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The risky business of producing coffee.

The coffee farmer, like all farmers worldwide, is in a risky business. There are a number of things over which he has no control. First is the weather, which is responsible for how well crops develop, what the yield is, how much is produced, and therefore has a large impact oil final fiscal results.

In coffee, this could mean drought or excessive rainfall. In addition, there are other problems in coffee, for example insect/pests such as weevils, the coffee borer, and leaf rust. All of these can be combated with chemicals and other materials, but this is costly and the farmers' ability to do this depends on his out-turn and the prices he receives for his coffee. In addition, in at least one country, frost is also a possibility.

As we all know, frost has happened many times in Brazil and, in some instances, has destroyed the major part of a crop. Since coffee is grown in 50 different countries around the world, the world coffee price is also a big factor over which the coffee farmer in any one given country has little or no control.

Coffee, unlike wheat, potatoes, vegetables, etc. is not a cash crop. Coffee farming is a long term investment. All of us know that when a coffee seedling is planted, it takes anywhere from three to five years before the farmer achieves a full crop and benefits from his investment.

Once the tree produces a full harvest, it can keep on producing for approximately 20 to 25 years with proper care. This care represents a tremendous undertaking for the farmer, including annual pruning and trimming of the trees, fertilization, and weeding. Keeping the tree in a healthy condition is vital for producing a maximum yield.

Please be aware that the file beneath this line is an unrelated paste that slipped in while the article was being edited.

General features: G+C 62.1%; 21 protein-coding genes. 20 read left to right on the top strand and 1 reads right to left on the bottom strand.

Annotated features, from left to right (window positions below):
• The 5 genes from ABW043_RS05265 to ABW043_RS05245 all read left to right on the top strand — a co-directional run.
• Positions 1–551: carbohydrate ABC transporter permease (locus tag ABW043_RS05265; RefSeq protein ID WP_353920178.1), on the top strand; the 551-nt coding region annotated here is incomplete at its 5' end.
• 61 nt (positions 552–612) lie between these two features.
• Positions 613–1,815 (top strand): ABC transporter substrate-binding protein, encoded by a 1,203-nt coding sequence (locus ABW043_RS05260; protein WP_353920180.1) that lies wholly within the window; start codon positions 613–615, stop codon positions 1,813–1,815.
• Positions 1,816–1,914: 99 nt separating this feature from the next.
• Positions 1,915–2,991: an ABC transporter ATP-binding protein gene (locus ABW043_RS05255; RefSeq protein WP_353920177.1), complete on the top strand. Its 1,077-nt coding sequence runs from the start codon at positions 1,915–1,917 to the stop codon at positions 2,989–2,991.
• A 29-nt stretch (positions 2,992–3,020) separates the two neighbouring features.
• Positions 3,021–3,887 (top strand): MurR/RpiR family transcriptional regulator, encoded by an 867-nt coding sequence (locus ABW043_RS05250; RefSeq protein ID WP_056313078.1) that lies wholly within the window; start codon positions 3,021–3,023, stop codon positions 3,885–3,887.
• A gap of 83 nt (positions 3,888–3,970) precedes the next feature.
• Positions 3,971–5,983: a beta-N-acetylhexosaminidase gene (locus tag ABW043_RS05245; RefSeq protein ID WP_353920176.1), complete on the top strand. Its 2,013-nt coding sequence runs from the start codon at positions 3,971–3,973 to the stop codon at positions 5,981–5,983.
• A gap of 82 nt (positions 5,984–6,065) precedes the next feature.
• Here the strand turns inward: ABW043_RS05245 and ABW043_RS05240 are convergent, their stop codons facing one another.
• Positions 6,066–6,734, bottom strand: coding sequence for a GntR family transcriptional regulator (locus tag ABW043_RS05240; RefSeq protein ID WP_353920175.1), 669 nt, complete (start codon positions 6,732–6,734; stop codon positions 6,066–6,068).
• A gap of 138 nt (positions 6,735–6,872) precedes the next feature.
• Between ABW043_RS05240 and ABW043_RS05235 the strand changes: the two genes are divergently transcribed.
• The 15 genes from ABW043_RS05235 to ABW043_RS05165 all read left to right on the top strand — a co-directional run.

In this respect, growing conditions vary largely from country to country. Large producing countries, such as Brazil, Colombia, Mexico, the Central American countries, and some African countries, maintain government agricultural installations and supervision. These organizations make sure the farmers are supplied with information as to how to care for their crops and how to get maximum yields. Some of these enterprises are quite sophisticated and have provided a great deal of help to the coffee farmer, particularly in the last decade.

However, there are other countries where the farmer is pretty much on his own and farming becomes a small family enterprise. In some countries, a coffee farmer may only have between 50 and 100 trees. In other countries, coffee farms comprise many thousands of trees, and, in some instances, even in the millions.

In the post-war era of the 1950's, coffee had somewhat of a boom and bust cycle in terms of world prices. This fluctuation was, of course, difficult for world coffee farmers and producers to cope with. Several frosts during the 1950's drove prices up sharply, thus encouraging increased acreage for coffee and good care of plantations. This resulted in large crops a few years later, causing prices to fall just as sharply as they had risen.

A coffee glut then developed early in the 1960's, leading to the establishment of the International Coffee Organization and the International Coffee Agreements which lasted until 1989. These Agreements, through artificial quota and price mechanisms, maintained coffee prices at a level that encouraged production worldwide.

This production resulted in over-supplies being constantly available and kept the prices up only through the artificial mechanisms of the International Coffee Organization and the Agreements. When producers and consumers could no longer agree on extending the Coffee Agreement in 1989, prices fell sharply reflecting the oversupply in the world.